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It’s a summary: Two millionaires make a life-changing bet with a troubled investor and a street rascal.

Speaking of Dan Acroyd: Shopping Place is a well written, fun and wild ride where the duo Akroyd and Eddie Murphy show off their real comic pork chops. It’s also one of the few great movies recorded in Philadelphia, and it gives me a lot of bonus points. The stores are less than a day old, and I would send someone in if they were looking for the big Acroid or Eddie Murphy for the part.

Curious science (1985)

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It’s a summary: Two nerds use their computers to create a real, perfect woman who radically changes her life.

Anthony Michael Hall plays second or third violin in some of John Hughes’ most remarkable teen movies, but Strange Science is a rare opportunity for him to direct the show and he does phenomenal work. Personally, I would describe this comedy as one of the most underestimated, and I would go even further and describe the audience as one of the best comedy actors we’ve ever seen – unfortunately he’s not often praised, and after his jogging in the ’80s he almost disappeared. It’s a sad prize to be a talented teenage actor: People recognize you as a funny and sweet teenager, so they feel uncomfortable when they see you grow old. Yet Anthony Michael Hall is completely cunning, but also stupid in Strange Science, an ’80s film that is much funnier than you deserve. Especially the bar scene is worth watching.

Aircraft (1980)

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It’s a summary: A person traumatised by previous flying experiences must ensure a safe landing as soon as all pilots are ill.

It goes without saying, but David Zucker, Jerry Zucker and Jim Abrahams took the flight when they wrote and directed Airplane! 1980. 3 Jewish babies from Milwaukee, a famous local writer and creator of unique funny sketches, get a glimpse of themselves and become the pioneers of a new style of comedy. His first film was of course the Kentucky Fried, a series of sketches by John Landis that left almost no trace of the plane! See you on the plane! We knew Mel Brooks’ anecdotal satire, but we’ve never seen dramatic actors spit out such a straight line. The brothers Zucker and Jim Abraham set a new trend in satire – to delight the audience with as many jokes and puns as possible in an otherwise simple story. It’s amazing when you know that the film started out as a melodramatic film, which they decided to rewrite as a comedy.

Top Secret! (1984)

Fault! The file name is not specified.

It’s a summary: An American rock star is involved in a resistance conspiracy to save a scientist who is being held captive in East Germany.

Although The Plane! is known to a wider audience, the Top Secret! is simply the funniest work by Jim Abrahams and the Sugar Brothers. Despite the fact that some political jokes are dated, that’s all Trinity is known for: a crazy ratio of jokes per minute, endless string quotes and some of the craziest passages you see on screen. As a bonus, you’ll see a Val Kilmer that looks young and normal.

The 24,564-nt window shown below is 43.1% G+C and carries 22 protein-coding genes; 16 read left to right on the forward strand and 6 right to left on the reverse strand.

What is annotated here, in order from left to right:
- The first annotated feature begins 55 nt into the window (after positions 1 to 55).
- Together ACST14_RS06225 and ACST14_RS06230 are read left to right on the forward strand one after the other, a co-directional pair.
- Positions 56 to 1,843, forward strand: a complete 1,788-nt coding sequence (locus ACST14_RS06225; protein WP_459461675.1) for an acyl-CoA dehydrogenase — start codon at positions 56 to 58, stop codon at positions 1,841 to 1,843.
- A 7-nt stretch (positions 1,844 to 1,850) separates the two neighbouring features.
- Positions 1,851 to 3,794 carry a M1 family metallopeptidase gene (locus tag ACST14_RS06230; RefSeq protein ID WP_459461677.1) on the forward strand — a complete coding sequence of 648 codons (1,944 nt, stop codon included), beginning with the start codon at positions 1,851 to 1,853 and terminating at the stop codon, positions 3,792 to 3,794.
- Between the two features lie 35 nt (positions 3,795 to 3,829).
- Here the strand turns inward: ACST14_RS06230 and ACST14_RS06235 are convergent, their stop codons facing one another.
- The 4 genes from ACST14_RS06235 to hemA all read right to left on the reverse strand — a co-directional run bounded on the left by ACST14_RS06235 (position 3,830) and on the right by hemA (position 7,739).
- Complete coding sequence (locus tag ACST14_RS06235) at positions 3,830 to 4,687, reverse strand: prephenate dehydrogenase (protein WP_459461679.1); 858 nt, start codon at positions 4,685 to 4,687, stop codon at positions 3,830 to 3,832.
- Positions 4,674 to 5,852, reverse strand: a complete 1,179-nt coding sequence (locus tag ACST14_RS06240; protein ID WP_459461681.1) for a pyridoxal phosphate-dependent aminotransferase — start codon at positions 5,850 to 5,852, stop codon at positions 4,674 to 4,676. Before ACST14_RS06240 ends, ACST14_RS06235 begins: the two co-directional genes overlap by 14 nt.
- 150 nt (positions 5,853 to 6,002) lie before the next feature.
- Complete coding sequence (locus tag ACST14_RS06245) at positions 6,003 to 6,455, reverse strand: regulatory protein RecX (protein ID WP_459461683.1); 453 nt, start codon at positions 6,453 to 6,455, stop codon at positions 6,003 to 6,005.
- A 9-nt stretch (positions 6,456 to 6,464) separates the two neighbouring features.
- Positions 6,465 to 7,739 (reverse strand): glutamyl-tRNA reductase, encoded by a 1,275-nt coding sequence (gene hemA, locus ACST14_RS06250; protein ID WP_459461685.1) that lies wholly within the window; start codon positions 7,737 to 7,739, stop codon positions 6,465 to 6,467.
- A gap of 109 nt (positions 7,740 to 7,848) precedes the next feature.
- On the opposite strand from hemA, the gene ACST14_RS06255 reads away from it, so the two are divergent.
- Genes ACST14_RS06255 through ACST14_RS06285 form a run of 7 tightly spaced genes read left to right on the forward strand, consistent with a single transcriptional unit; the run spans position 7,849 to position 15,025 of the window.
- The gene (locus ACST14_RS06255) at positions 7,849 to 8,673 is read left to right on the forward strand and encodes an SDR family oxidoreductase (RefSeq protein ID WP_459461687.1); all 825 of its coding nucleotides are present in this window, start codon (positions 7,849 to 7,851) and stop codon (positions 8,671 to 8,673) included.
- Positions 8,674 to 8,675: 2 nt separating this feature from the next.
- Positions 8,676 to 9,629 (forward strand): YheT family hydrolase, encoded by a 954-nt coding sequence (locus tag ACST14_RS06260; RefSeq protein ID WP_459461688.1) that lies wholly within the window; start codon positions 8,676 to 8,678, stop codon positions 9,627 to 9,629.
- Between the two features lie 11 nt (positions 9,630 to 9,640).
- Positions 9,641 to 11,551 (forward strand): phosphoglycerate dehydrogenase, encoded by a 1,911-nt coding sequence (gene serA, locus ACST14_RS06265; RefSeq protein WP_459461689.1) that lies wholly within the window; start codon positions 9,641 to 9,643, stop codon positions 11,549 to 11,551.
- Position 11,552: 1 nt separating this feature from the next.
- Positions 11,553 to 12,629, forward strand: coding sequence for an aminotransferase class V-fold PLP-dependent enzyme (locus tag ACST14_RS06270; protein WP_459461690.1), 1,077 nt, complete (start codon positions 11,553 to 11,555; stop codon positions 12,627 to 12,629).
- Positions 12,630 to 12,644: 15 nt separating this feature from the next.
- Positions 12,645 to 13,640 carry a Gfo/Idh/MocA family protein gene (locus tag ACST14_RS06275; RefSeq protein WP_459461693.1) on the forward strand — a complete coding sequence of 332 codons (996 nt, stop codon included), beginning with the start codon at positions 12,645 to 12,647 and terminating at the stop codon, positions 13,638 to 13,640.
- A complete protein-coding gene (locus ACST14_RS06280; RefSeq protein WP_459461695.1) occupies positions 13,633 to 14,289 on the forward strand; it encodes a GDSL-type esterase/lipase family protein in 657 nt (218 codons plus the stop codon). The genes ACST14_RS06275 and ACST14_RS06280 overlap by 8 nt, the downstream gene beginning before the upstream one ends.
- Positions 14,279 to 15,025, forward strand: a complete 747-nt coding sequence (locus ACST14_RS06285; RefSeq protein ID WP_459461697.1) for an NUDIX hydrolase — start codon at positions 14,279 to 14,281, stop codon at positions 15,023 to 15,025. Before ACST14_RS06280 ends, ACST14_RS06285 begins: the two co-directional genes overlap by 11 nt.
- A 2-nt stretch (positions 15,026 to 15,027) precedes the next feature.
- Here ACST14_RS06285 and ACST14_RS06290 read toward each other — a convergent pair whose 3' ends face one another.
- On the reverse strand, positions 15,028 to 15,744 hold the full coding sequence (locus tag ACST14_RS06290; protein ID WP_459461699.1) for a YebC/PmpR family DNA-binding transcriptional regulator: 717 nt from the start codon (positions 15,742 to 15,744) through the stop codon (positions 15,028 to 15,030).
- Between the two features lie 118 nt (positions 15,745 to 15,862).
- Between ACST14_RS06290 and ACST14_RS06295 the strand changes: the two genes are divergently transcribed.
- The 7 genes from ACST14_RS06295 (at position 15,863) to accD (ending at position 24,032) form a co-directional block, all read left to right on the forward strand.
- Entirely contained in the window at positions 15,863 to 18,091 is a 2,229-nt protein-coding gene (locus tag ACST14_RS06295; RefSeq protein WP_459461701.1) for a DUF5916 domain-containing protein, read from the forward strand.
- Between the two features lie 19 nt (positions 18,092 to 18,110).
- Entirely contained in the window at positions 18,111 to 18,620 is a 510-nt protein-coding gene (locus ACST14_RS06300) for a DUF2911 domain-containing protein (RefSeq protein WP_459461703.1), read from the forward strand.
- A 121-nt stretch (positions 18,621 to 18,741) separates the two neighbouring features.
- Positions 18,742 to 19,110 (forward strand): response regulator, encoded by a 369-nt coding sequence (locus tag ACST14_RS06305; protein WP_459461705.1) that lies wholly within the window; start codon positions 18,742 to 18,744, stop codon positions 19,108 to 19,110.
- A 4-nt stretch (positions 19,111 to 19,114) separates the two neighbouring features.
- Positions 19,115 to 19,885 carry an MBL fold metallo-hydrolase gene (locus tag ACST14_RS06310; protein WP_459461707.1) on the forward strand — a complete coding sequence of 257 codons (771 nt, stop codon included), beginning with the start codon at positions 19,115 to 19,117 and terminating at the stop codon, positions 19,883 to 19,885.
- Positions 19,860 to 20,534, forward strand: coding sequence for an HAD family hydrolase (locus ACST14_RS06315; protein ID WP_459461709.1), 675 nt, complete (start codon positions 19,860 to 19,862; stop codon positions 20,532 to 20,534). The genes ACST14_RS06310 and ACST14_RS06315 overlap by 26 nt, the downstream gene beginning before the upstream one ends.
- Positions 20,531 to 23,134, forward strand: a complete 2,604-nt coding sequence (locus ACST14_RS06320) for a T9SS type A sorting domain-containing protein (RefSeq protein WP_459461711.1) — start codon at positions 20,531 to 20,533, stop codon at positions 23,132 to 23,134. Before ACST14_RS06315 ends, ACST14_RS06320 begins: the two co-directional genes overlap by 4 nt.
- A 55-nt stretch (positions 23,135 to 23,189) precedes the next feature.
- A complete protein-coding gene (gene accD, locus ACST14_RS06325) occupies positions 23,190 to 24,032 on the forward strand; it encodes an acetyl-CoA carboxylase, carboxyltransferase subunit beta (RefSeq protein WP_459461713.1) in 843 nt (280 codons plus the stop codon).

Back to school (1986)

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It’s a summary: A cheerful but tenacious businessman goes to his son’s university to make things easier for him.

Rodney Dangerfield was the noisiest man in Caddyshack, but Back to School is where he behaves like his true self – locked and loaded with the same linings, disgusting but unpleasant and ultimately full of life. Back to school is a comic nonsense of the 80’s, where you want to sneak in with a cozy story, not to mention the initial character development needed to be able to invest something. There is also a rare performance by Sam Kinison, who is very similar to his stage character, but in the classroom. This film is an opportunity to see two legends from late history do what they do without a microphone and with a story.

Nude firearm (1988)

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It’s a summary: False police officer Frank Drebin must stop the attempted murder of Queen Elizabeth II.

Comedy genius Leslie Nilson on the plane! We had to play more comedy adventures, and that’s what was done with the short series Police Squad! Years after the 6 episodes series, there was a Naked Gun where the jokes were shot almost too fast to follow, and the level of blows is unparalleled. The amazing thing is, it all works. Almost everyone who gets hundreds of jokes Countless filmmakers have tried to copy the style of the Zucker brothers and Jim Abraham in their own parodies, especially through total failure, which makes the Naked Gun even more respectable. Nothing can be taken seriously – an approach that hardly exists in modern cinema. Even more impressive is that the prosecutions are effective in what they try to do.

Inner balloons (1987)

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It’s a summary: The pilot and his escort cat are forced to save the princess, who turns into her to protect the galaxy from a race of evil creatures known as space balloons.

For Spaceball, Mel Brooks established himself as a satirical legend and a truly brilliant comedy writer. He has already worked on westerns, monster movies and the work of Alfred Hitchcock. With Spaceballs, he saturated the greatest power of pop culture, and more people loved him than ever before. Fortunately, you don’t have to be a Star Wars fan to understand and appreciate it. Space Balls is a comedy fan’s dream – a parody with a cast of killers, funny jokes and stupid enough to avoid a very hypothetical baseball stadium. If you’ve always wanted to see John Candy play a cat named Barf, this is your only chance. It is also one of the rare occasions to see Rick Moranis in comedy form.